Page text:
As soon as one does understand its organization, however, 24 Frames Per Second provides an opportunity to examine a variety the essential aspects of film. One is able to experience every possible duration of light and darkness, in every possible position within the 24-frame, one-second units. Further, various sorts of filmic space are dramatically juxtaposed: the two different forms of the frame and screening room space created by light and dark leader alternate with the attention-directing two-dimensional space created by the one-second strips with the fractions. Naturally, Iimura's orderly exploration of these elements requires that the viewer be perceptually and intellectually active, but if one is, the clarity and purity of the film's form can be quite exhilarating.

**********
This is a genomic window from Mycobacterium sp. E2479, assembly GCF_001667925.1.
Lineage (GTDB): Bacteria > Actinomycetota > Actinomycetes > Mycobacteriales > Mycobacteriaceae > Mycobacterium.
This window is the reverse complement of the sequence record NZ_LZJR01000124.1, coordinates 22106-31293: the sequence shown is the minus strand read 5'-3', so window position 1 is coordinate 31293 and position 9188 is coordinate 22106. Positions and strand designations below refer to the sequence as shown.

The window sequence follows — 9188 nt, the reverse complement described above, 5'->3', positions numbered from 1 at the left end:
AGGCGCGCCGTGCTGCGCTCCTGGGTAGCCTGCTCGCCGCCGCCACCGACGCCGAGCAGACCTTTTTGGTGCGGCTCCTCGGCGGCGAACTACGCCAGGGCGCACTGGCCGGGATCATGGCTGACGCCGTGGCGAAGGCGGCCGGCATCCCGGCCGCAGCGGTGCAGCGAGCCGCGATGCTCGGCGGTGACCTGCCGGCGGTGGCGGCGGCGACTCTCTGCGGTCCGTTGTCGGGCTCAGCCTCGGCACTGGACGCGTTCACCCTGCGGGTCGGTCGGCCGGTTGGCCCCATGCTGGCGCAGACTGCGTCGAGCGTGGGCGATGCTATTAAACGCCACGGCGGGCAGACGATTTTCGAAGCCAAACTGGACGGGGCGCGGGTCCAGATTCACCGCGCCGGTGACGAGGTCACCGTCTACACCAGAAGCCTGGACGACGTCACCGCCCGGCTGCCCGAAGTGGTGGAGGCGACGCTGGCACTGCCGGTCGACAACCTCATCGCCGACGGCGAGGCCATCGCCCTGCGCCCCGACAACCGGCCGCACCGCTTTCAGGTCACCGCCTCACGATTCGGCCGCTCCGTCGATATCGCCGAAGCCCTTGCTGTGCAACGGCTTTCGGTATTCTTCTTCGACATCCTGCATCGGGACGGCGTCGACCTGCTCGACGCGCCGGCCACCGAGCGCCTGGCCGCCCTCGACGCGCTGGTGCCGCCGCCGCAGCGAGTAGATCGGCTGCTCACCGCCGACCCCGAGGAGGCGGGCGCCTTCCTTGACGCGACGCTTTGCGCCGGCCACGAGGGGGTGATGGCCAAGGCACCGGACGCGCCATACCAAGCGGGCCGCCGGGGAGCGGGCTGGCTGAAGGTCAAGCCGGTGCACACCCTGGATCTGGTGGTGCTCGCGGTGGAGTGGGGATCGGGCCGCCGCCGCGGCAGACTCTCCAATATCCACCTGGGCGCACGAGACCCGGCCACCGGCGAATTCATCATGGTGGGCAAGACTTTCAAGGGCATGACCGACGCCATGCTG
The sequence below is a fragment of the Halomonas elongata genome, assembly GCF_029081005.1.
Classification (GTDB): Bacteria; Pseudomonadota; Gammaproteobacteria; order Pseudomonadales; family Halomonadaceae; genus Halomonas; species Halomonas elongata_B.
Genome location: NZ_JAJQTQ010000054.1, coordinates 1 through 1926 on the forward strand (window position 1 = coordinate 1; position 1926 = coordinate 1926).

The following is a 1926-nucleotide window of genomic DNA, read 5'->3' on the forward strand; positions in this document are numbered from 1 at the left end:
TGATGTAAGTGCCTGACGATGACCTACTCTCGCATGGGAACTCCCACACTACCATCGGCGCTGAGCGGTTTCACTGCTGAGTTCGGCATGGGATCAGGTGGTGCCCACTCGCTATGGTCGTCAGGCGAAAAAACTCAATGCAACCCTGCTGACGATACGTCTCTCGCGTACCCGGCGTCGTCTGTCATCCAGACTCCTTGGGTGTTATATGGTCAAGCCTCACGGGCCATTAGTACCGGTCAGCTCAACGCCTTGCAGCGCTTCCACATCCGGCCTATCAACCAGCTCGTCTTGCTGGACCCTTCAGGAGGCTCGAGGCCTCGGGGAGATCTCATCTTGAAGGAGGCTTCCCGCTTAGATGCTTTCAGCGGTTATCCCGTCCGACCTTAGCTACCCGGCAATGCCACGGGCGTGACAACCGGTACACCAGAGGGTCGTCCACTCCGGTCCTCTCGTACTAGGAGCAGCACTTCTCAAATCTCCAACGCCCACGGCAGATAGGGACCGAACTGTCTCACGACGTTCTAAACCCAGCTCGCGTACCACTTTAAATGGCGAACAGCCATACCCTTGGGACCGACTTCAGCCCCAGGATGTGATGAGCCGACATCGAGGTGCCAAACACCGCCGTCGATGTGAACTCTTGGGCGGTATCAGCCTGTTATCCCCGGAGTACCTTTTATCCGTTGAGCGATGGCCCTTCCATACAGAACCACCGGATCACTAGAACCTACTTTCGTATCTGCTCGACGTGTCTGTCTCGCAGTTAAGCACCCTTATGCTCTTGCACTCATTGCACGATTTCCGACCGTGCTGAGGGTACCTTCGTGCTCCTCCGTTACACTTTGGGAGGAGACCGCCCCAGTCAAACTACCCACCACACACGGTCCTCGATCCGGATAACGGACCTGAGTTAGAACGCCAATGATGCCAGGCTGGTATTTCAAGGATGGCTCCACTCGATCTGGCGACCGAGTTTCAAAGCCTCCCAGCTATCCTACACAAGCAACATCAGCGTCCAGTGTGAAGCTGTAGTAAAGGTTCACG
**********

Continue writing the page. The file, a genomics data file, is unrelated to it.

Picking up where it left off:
Some of the recent films-Sync Sound (1975, 1978-two versions), Repeated Reversed Time (1980), Talking in New York (1981), Talking Picture (The structure of Film viewing)(1981)- extend the rigorously systematic approach Iimura developed in Models and use it, in the case of the first two films, to construct elegant durational sculptures; and in the second two, to focus on the relationship of sound and image. other films - One Frame Duration (1977), MA ("Intervals," 1978), and most recently MA: Space/Time-In the Garden of Ryoan-ji(1989) - focus on the Eastern concept of MA, of space and time as a conceptual and perceptual unity. One Frame Duration begins with two entirely systematic sections, but follows them with a section that is not organized to any system I can discover. MA (1981) extends the randomness of the third section of One Frame Duration into a complete film; passages of clear and dark leader, of dark leader with white scratch lines and clear leader with dark scratch lines, of leader with scratched lines painted yellow and blue, and of two kinds of sound(plus passages of silence) are arranged within the filmstrip so that the audience is as aware of the intervals between the seemingly randomly-spaced elements as of the elements themselves. It was not until MA:Space/Time - In the Garden of Ryoan-ji, however, that Iimura found a method of clarifying the MA concept; ironically, by putting his new film in the service of a non-filmic work of art, Iimura found a way of using film to effectively embody the concept....